NB Financial Innovation
A Tale of Four IPOs: Is Public Investment in Microfinance Becoming OK Again?
Initial public offerings have long been a controversial topic in microfinance, and rightly so. The IPOs of Compartamos in Mexico and SKS Microfinance in India, in 2007 and 2010 respectively, made a lot of money for investors and turbocharged the sector’s growth. But they also sparked hyper commercialization and debt crises that rocked the industry, gravely harming its clients and tarnishing its public image.
But last year, two Indian MFIs, Equitas Holdings and Ujjivan Financial Services, had successful IPOs that have garnered a much more positive reception in the financial inclusion community – while also bringing in some major funding. We spoke with Daniel Rozas of the European Microfinance Platform and Anna Kanze of Grassroots Capital Management about how these four offerings differed, and what these differences could mean for the future of public investment in microfinance. You can listen to the interview in the podcast above, and the excerpts below give a sense of the conversation. And on Monday, Jan. 30, we’ll be discussing these topics in more depth in NextBillion’s first Twitter chat, featuring Kanze, Rozas and Microfinance Transparency founder Chuck Waterfield – join us at 10:00 AM EST at #MFICHAT.
According to Kanze and Rozas, the first big difference between the two sets of IPOs was their motivation. As Rozas described it, one of the explicit goals of these early IPOs was based more on public relations and industry-wide strategy than on business need: to demonstrate the attractiveness of microfinance as an investment. “Yes, they needed capital to grow, and yes, they were of the size at which point an IPO was a logical way to get that capital. But in the case of Compartamos, if I remember right, I don’t believe they were actually raising any capital at all. It was just a vehicle for existing investors to exit and sell their shares. In the case of SKS, they were both raising capital and providing an exit for existing investors. And a lot of this was framed in the way of bringing the commercial market to microfinance, and saying this was a major milestone in the development of the sector.” On that count, he said, the IPOs were a success. “If you look at microfinance in Mexico after the Compartamos IPO, it exploded. There were lot of new entrants who came in, a lot of big money started new MFIs.” But unfortunately, along with this new money came new pressure to deliver returns – and not just among SKS and Compartamos.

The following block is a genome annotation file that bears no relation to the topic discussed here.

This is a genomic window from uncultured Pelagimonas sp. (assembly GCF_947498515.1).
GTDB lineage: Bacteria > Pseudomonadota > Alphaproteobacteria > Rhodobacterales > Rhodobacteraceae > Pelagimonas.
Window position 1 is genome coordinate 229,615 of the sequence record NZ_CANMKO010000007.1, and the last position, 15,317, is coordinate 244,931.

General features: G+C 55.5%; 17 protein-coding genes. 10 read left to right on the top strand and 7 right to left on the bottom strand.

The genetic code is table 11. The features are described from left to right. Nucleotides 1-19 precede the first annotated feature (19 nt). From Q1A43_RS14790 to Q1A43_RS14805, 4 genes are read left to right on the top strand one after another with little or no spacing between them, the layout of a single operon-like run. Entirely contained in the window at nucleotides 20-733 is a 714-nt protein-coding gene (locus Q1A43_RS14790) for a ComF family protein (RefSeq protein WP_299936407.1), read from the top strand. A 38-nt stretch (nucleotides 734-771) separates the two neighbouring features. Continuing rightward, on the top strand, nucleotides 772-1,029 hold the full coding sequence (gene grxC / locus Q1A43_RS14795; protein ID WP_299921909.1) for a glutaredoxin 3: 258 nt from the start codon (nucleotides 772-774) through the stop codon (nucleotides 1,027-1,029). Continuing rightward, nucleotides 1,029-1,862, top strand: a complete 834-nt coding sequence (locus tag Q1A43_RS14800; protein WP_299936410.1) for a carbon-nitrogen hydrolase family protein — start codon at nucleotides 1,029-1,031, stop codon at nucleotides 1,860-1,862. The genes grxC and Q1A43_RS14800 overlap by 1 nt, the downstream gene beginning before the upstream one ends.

In contrast, Kanze said, Equitas and Ujjivan took a lower-key, socially focused and business-driven approach. They had a mix of social investors and more traditional private equity investors, and “they made it very clear that their social mission was core to their companies’ operations and their corporate culture – I think all their investors knew that going in. … Just comparing Compartamos and SKS to Equitas and Ujjivan, the latter were under two times book value, where Compartamos was close to 13 times book value, and SKS was four times. So that’s to say that the Equitas and Ujjivan prices were a little bit more reasonable, indicating that they wouldn’t be growing uncontrollably, or maybe charging high rates to their customers to create these profits that were unsustainable.”
Rozas and Kanze agreed that the impact of the Compartamos/SKS IPOs continues to shape the industry’s approach to public investment – indeed, as Kanze pointed out, the Andhra Pradesh crisis led to the new regulatory framework and credit bureau infrastructure in India that made the Equitas/Ujjivan IPOs possible. But Kanze warned against complacency: “I would caution against relying too much on regulations and credit bureaus. High growth is happening again in India in certain pockets, and I’m sure these IPOs and the positive reaction will probably lead to more IPOs. So it’s important to be vigilant and to continue the focus on the social mission.”